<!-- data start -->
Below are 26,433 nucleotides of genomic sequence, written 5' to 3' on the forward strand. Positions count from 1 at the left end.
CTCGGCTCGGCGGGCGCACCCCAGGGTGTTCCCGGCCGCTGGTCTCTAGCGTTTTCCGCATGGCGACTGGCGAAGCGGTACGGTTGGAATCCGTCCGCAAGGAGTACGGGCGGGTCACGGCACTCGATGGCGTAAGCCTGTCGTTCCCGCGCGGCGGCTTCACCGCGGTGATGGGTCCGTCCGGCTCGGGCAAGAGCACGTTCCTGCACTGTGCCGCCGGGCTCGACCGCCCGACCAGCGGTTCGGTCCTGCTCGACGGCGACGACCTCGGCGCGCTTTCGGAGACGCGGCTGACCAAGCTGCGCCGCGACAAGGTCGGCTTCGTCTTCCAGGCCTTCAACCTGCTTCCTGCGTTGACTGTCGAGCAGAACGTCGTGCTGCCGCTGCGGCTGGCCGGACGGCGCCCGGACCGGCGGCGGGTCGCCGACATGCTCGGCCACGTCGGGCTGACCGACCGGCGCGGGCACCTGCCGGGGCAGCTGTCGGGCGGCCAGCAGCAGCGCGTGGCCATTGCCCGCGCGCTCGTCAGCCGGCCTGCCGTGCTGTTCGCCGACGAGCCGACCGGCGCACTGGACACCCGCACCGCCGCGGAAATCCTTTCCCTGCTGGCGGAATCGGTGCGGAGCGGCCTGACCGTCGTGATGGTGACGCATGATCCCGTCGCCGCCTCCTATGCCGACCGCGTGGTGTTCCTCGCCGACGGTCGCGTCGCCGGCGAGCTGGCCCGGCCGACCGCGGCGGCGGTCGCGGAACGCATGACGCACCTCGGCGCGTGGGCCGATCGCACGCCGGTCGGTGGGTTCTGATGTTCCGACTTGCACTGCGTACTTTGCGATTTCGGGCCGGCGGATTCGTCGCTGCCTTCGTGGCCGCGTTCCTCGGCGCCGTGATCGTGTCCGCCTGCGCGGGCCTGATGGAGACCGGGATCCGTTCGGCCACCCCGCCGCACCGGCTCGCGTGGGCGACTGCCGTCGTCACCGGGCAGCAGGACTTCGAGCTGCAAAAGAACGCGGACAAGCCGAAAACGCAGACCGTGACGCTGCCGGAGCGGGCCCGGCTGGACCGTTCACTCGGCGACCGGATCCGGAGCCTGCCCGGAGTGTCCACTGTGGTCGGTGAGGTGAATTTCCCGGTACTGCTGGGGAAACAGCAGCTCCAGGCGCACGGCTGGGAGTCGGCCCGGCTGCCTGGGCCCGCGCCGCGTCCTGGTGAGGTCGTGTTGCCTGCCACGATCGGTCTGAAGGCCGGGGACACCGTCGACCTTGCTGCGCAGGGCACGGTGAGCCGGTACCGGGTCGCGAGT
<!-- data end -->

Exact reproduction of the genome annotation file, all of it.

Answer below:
Below are 26,433 nucleotides of genomic sequence, written 5' to 3' on the forward strand. Positions count from 1 at the left end.
CTCGGCTCGGCGGGCGCACCCCAGGGTGTTCCCGGCCGCTGGTCTCTAGCGTTTTCCGCATGGCGACTGGCGAAGCGGTACGGTTGGAATCCGTCCGCAAGGAGTACGGGCGGGTCACGGCACTCGATGGCGTAAGCCTGTCGTTCCCGCGCGGCGGCTTCACCGCGGTGATGGGTCCGTCCGGCTCGGGCAAGAGCACGTTCCTGCACTGTGCCGCCGGGCTCGACCGCCCGACCAGCGGTTCGGTCCTGCTCGACGGCGACGACCTCGGCGCGCTTTCGGAGACGCGGCTGACCAAGCTGCGCCGCGACAAGGTCGGCTTCGTCTTCCAGGCCTTCAACCTGCTTCCTGCGTTGACTGTCGAGCAGAACGTCGTGCTGCCGCTGCGGCTGGCCGGACGGCGCCCGGACCGGCGGCGGGTCGCCGACATGCTCGGCCACGTCGGGCTGACCGACCGGCGCGGGCACCTGCCGGGGCAGCTGTCGGGCGGCCAGCAGCAGCGCGTGGCCATTGCCCGCGCGCTCGTCAGCCGGCCTGCCGTGCTGTTCGCCGACGAGCCGACCGGCGCACTGGACACCCGCACCGCCGCGGAAATCCTTTCCCTGCTGGCGGAATCGGTGCGGAGCGGCCTGACCGTCGTGATGGTGACGCATGATCCCGTCGCCGCCTCCTATGCCGACCGCGTGGTGTTCCTCGCCGACGGTCGCGTCGCCGGCGAGCTGGCCCGGCCGACCGCGGCGGCGGTCGCGGAACGCATGACGCACCTCGGCGCGTGGGCCGATCGCACGCCGGTCGGTGGGTTCTGATGTTCCGACTTGCACTGCGTACTTTGCGATTTCGGGCCGGCGGATTCGTCGCTGCCTTCGTGGCCGCGTTCCTCGGCGCCGTGATCGTGTCCGCCTGCGCGGGCCTGATGGAGACCGGGATCCGTTCGGCCACCCCGCCGCACCGGCTCGCGTGGGCGACTGCCGTCGTCACCGGGCAGCAGGACTTCGAGCTGCAAAAGAACGCGGACAAGCCGAAAACGCAGACCGTGACGCTGCCGGAGCGGGCCCGGCTGGACCGTTCACTCGGCGACCGGATCCGGAGCCTGCCCGGAGTGTCCACTGTGGTCGGTGAGGTGAATTTCCCGGTACTGCTGGGGAAACAGCAGCTCCAGGCGCACGGCTGGGAGTCGGCCCGGCTGCCTGGGCCCGCGCCGCGTCCTGGTGAGGTCGTGTTGCCTGCCACGATCGGTCTGAAGGCCGGGGACACCGTCGACCTTGCTGCGCAGGGCACGGTGAGCCGGTACCGGGTCGCGAGT